These images are from a recent shoot with Tailor's Mark, a boutique tailoring company in Prahran, Melbourne. I had the pleasure of working with them on their Autumn/Winter shoot to advertise their suits and shirts for the season. They wanted to combine some corporate street shots in the CBD, as well as a more casual vibe that captured the atmosphere of Autumn. We chose Carlton Gardens which is beautiful at this time of year. Thanks to model, Ben Temby.
Just recently, I had the opportunity to collaborate with the talented musician 'Changelings'. We first worked together late last year and he approached me again to produce some new press shots for his upcoming album. We are both really pleased with the results, and Webb Bridge in Docklands proved to be a great location for the shoot.
This week's theme is create four collages based on the four seasons. Considering the colours, texture. or imagery that resonates with me as I create each collage.
I have started to challenge myself more by picking a topic or subject before I start. Mostly to open myself up to creating and exploring new ideas and subject matter. It's a difficult but very helpful exercise. In many ways it has helped me to think differently about myself and how I approach my work. I think of them as studies rather than polished pieces of work, which allows for experimentation.
The imagery is sourced from Unsplash and Google images.
In 2018, I've set myself a goal to create new collages on a weekly basis. By creating parameters to work within, I can explore new techniques and allow for more experimentation in my work. This process allows for idea generation that can be considered further for a larger body of work. This week I've been working with monochromatic colour.
A monochromatic scheme, or palette, starts with a single hue. Any additional colours used in the palette are variations of that specific hue either its shades, tints or tones. The idea here is that there is only one colour.
You’re welcome to use any shade or tint of the colour/hue to create something invigorating instead of a literally a single colour. Black and white is fine to use in monochromatic colour schemes as they themselves are not colours.
Here are some of my experiments using typography from a magazine and a collection of photography using the colour red. It's a fun way to create compositions while also providing an interesting design aesthetic.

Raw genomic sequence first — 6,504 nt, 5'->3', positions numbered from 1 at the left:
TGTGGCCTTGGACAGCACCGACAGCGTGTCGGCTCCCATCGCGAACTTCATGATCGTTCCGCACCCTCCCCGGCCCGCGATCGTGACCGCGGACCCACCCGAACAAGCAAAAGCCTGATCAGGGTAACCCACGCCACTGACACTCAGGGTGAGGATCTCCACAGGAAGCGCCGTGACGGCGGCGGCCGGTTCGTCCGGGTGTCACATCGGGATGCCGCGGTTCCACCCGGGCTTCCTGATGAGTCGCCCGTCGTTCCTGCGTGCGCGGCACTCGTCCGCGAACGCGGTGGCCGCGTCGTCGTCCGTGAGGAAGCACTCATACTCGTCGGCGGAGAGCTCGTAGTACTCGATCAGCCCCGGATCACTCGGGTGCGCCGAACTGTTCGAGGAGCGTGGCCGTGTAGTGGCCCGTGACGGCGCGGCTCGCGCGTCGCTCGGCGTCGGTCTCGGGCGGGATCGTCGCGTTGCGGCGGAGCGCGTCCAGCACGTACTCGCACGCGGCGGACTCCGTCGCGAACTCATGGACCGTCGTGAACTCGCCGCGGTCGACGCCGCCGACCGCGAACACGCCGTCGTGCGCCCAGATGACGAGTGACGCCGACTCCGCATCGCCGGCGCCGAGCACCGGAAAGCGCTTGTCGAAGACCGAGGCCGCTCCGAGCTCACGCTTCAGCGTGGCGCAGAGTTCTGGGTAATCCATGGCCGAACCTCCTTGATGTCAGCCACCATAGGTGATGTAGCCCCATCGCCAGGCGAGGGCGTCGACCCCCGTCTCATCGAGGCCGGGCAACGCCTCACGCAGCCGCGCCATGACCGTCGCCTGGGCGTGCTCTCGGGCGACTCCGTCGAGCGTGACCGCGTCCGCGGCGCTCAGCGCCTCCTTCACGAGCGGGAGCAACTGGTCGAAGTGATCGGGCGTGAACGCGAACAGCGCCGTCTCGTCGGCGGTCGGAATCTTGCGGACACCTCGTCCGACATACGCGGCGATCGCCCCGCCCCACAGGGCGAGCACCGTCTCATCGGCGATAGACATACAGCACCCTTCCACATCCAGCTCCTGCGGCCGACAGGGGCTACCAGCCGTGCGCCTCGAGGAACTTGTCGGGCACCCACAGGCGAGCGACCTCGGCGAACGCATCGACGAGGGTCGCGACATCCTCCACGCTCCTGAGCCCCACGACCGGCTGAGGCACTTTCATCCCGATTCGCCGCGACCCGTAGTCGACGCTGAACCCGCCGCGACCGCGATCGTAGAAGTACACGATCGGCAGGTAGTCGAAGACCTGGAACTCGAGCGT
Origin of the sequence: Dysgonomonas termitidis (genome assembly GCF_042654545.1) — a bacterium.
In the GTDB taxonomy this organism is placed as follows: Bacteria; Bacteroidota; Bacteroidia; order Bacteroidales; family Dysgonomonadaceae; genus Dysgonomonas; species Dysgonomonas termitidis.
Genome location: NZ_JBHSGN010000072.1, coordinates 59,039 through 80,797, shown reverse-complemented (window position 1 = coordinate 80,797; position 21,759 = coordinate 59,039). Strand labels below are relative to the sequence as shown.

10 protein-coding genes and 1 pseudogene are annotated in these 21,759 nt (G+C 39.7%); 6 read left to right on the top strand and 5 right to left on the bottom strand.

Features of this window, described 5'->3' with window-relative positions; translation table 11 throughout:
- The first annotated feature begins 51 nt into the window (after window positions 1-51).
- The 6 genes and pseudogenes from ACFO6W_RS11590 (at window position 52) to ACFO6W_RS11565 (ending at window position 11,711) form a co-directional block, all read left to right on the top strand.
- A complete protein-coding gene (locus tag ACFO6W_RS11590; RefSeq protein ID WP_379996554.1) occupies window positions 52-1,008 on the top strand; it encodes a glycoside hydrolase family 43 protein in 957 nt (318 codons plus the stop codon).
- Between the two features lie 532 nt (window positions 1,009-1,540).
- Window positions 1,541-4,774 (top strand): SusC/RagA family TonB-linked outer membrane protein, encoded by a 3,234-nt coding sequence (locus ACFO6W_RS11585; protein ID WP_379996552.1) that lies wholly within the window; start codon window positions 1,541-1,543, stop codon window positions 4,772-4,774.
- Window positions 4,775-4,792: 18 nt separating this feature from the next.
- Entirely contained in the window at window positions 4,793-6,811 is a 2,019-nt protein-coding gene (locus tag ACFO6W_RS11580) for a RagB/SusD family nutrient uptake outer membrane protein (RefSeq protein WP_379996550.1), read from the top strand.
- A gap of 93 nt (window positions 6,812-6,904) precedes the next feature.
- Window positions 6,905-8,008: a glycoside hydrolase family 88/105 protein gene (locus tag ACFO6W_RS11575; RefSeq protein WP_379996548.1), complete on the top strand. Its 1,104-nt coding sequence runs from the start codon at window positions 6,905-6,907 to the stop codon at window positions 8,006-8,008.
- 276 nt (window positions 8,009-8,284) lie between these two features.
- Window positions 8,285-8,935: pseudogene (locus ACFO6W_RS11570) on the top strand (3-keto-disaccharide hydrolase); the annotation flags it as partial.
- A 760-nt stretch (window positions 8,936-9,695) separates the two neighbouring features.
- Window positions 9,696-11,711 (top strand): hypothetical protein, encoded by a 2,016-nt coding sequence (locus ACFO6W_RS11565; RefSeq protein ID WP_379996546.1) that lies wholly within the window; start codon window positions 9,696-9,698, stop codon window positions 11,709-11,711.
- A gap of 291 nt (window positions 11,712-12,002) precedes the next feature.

I'm drawn to the surface of the urban landscape and the overlooked beauty of elements that combine to produce a contemporary canvas. These fragments and details attract my eye and I feel the irresistible urge to record them. From drawings on cave walls to graffiti tags in alleyways, humans have marked their environment from the beginning.
Whether a political statement, an artistic expression, or the tag on an individual, the walls of our cities reflect the layered history of it’s people and a moment in time. Through human intervention and degradation, these layers become a collective collage of the citizens, forming a dialogue between city and people.
By use of the photographic lens, I aim to frame this communication, creating juxtapositions to draw comparisons and thereby create narratives based on social and political commentary. I’m equally intrigued by the abstraction on the walls of the city, both reducing it to impressions and revealing the accidental collisions of texture and intention which exist in cities at every scale.
I aim to celebrate the aesthetic of impermanence and imperfection and to reflect on a moment in time in a constantly changing landscape. I aim to challenge the viewer to look at their surrounds in new ways and highlight the beauty in the decay.
I've just released some limited edition prints from my monochrome series, 'Urban Abstractions'. Here is one of them insitu thanks to the wallapp, which allows you to quicky see what your work looks like in a real space. Please email for me details.
Recently I was approached to work with an exciting artist on the rise to take some press shots for his upcoming album. CHANGELINGS is the creation of 24 year old musician Jay Penaflor, who began a small acoustic project as 'Jay Penaflor' and recorded a few EPs, before reforming under a new name - CHANGELINGS. It was great to connect with Jay and we're both really pleased with the results. Looking forward to collaborating again in the future. You can listen to his work here.